Two and “Not Two”

Len Huber, Photographer

A winter’s day in Seattle produces snow-fog all around Puget Sound as the warmth of a cloudless sky bathes St. Mark’s Refuge on the Gulf of Mexico. We categorize them as here or there, as opposites even. What one location has, the other has not, for they are two. Yet, they are “not two” as they are one with the waters that cover the earth.

“Not two” was the constant response of Seng Ts’An–third patriarch of Chan in the seventh century–to all who sought his advice. Perhaps the patriarch’s response is best understood by what he did not say–oneness.

As one, we are both here and there, not completely in one place or the other. There is no separation between what we have and what we lack if we are one, not two. When we identify ourselves as this or that, we deprive ourselves of our joy, the “filling up and spilling over”* of  us.

In oneness, we are infused with the force of life and all of its mystery. Mark Nepo writes that “there are no wrong turns, only unexpected paths.”  If we believe that failure and success are one–not two–then we understand that every choice we make is complete in and of itself, a path of our own accord. Happy trails!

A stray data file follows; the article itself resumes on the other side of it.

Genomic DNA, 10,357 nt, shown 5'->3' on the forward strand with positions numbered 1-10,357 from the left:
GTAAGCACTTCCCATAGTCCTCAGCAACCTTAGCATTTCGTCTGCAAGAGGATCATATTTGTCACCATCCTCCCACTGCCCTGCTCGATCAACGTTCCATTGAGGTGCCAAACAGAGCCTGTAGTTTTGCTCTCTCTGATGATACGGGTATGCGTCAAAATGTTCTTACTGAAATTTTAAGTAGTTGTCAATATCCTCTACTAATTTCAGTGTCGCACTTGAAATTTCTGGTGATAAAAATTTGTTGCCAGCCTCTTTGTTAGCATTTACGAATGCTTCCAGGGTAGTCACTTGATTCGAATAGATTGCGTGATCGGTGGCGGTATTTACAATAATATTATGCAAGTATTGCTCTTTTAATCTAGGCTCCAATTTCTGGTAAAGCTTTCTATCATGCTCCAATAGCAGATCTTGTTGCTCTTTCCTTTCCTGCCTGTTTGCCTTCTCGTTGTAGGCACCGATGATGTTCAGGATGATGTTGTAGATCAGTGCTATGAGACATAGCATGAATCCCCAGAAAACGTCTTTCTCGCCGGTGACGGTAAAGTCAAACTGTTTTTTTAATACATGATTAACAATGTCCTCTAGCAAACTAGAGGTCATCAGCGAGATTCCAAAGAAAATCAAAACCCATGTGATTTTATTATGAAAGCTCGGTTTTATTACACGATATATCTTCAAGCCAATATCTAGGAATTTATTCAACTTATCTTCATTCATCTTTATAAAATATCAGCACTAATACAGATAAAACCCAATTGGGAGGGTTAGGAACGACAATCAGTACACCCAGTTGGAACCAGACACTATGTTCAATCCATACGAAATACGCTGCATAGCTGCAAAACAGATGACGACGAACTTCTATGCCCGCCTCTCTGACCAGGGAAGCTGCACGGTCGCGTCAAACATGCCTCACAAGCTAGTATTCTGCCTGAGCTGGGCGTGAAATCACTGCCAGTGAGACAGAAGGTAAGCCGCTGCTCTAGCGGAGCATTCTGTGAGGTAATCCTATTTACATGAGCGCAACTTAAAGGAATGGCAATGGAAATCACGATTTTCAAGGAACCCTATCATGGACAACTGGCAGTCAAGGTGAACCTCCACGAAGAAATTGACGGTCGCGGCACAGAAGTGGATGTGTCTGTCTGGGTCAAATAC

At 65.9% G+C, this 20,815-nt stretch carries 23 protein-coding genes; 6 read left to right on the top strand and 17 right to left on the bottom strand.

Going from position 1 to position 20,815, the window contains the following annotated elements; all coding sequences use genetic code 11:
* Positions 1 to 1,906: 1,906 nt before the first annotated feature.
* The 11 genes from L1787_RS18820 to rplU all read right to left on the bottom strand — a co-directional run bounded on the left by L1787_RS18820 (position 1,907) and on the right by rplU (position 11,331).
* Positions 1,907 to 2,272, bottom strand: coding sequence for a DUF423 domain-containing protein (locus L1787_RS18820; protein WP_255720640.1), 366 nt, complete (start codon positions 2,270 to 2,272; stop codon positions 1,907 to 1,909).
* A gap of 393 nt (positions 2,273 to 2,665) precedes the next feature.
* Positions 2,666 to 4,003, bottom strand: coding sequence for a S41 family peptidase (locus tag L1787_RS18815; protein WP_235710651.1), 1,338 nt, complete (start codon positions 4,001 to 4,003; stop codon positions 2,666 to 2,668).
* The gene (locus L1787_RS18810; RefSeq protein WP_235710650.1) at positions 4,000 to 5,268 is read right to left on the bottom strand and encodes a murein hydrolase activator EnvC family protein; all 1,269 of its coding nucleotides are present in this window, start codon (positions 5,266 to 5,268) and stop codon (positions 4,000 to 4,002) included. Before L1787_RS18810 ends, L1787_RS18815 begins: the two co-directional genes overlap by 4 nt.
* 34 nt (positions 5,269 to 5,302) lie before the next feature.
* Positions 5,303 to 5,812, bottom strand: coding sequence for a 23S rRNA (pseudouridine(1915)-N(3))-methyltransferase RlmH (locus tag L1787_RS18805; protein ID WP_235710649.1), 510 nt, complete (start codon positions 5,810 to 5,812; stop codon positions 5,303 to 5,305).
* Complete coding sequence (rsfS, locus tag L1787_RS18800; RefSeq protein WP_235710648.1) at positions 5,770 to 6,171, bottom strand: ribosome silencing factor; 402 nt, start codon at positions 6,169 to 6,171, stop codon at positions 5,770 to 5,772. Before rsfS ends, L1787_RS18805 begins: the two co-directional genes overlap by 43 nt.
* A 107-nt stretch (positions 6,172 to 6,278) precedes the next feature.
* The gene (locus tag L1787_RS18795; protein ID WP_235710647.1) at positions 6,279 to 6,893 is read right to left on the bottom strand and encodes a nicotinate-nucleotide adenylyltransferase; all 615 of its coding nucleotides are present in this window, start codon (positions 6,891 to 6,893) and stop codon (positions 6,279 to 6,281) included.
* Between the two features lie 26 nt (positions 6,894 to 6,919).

*Cris Williamson lyric in “The Changer and the Changed.”

Rhythm of ROW80 Sunday Scheduling:

  • Submitted bi-weekly Leashed as scheduled
  • Introducing short story revisions to writing schedule this week
    Plan this for afternoons/evenings but have to work in a nap
  • Novel revision consistent but not daily yet
  • Doing the Tao with Dyer on duality
  • Nepo morning meditation continues

10 thoughts on “Two and “Not Two”

  1. Wow, basically all I can say is wow! Coming from the girl who can’t decide which box of Kleenex to buy this gives
    a whole new way of looking at things. I shall try not to worry too much about the little things, as I tend to fret over most things. In the end, it truly is oneness. Thanks again for you wonderful wisdom Karen!


  2. Beautiful post, Karen. When I was younger I worried too much about decisions. Some of them loomed too large, skewing my perception of their importance. I felt surely there was one right and many wrong ways to go, and if I chose the wrong path, I might never find my way back to higher ground.

    But from the vantage point of age, I now realize that life isn’t a road, it’s a map. There are many ways to get to the same place, and many places to end up that are just as good. Due diligence is fine, but over diligence ties you in knots. Fear of failure is no way to live.


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